My viva was on Friday afternoon. This is the traditional conclusion to a PhD, when the candidate is examined orally by two or more examiners about the work that they’ve done. The examiners also give their opinions on the candidate’s thesis. At most universities, one examiner comes from your own university and another (the “external” examiner) is a senior academic at another university brought in to ensure that the work is of a sufficient standard.
I wasn’t especially nervous about my viva, as there’s not a whole lot that you can do about it in advance. When it finally began (at 2pm on a Friday, which is rarely a time when anyone is at their best), it quickly became clear that the two examiners were going concentrate their attention on the physics aspect of my thesis, which is my weakest subject. In the initial conversation it was pretty clear that they did not think there was enough weight to my thesis, which rankled somewhat as I’d been specifically told by one of my supervisors to keep the length down to around 20,000 words (out of a possible 30,000).
There were several embarrassing moments when the examiners went through the introductory physics chapter of my thesis – particularly when it was pointed out that I had completely mis-explained the key physics of how radio waves are reflected by the ionosphere, a lot of which is GCSE-level physics! Oh well.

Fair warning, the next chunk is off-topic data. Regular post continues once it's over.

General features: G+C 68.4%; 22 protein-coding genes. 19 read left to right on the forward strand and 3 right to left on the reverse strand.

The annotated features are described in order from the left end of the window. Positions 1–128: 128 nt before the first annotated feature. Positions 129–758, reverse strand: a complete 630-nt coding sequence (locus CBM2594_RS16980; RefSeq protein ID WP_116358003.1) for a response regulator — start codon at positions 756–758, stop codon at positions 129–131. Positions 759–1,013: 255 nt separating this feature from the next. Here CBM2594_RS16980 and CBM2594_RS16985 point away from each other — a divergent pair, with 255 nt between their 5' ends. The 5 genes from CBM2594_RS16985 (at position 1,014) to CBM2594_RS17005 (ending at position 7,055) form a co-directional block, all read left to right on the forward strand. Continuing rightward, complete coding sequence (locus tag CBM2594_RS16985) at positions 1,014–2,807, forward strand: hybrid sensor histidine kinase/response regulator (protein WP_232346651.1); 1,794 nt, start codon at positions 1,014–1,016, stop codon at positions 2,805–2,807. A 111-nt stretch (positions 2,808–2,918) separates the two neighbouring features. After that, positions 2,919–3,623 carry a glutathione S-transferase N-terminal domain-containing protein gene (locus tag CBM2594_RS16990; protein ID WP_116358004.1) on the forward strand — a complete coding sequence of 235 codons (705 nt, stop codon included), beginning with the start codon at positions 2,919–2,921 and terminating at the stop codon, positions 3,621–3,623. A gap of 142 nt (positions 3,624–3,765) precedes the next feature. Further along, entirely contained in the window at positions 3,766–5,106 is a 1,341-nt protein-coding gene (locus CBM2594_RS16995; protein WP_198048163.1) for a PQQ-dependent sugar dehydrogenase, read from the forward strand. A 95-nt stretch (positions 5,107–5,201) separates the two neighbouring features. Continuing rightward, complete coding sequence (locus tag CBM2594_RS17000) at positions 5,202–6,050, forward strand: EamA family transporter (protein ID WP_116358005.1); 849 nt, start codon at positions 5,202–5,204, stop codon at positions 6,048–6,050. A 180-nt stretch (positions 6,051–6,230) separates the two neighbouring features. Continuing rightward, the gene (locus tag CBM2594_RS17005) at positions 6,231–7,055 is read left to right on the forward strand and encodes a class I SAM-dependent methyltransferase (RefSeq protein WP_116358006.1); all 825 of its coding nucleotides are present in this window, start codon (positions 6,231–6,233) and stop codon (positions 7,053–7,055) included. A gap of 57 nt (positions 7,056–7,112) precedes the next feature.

It therefore wasn’t surprising that the two examiners (both of which are engineers but with a very strong maths/physics bias to their own work) felt that my thesis required significant further work.
I was offered the choice between a “pass with major corrections” or a “referral”. The former means that you are awarded your PhD subject to producing a revised thesis within six months to the internal examiner’s satisfaction. Failure to achieve this results in a total loss of the PhD. A “referral” kicks your PhD into the long grass, giving you twelve months to produce a revised thesis, whereupon you have to resubmit the thesis formally, pay a re-examination fee and potentially have another viva. I chose to take the major corrections route.
I’ll receive the formal list of corrections from the examiners this week. The major items are two pieces of analysis work – one based on the use of propagation prediction software, and one based on analysing some data that I had not had time to work on during the main part of my PhD.
I may be curtailing my social life somewhat until it’s done. Sorry about that.
Thanks to everyone who helped me get this far. Somehow I feel that I’ve neither passed nor failed, but been assigned to a special form of graduate student purgatory… oh well.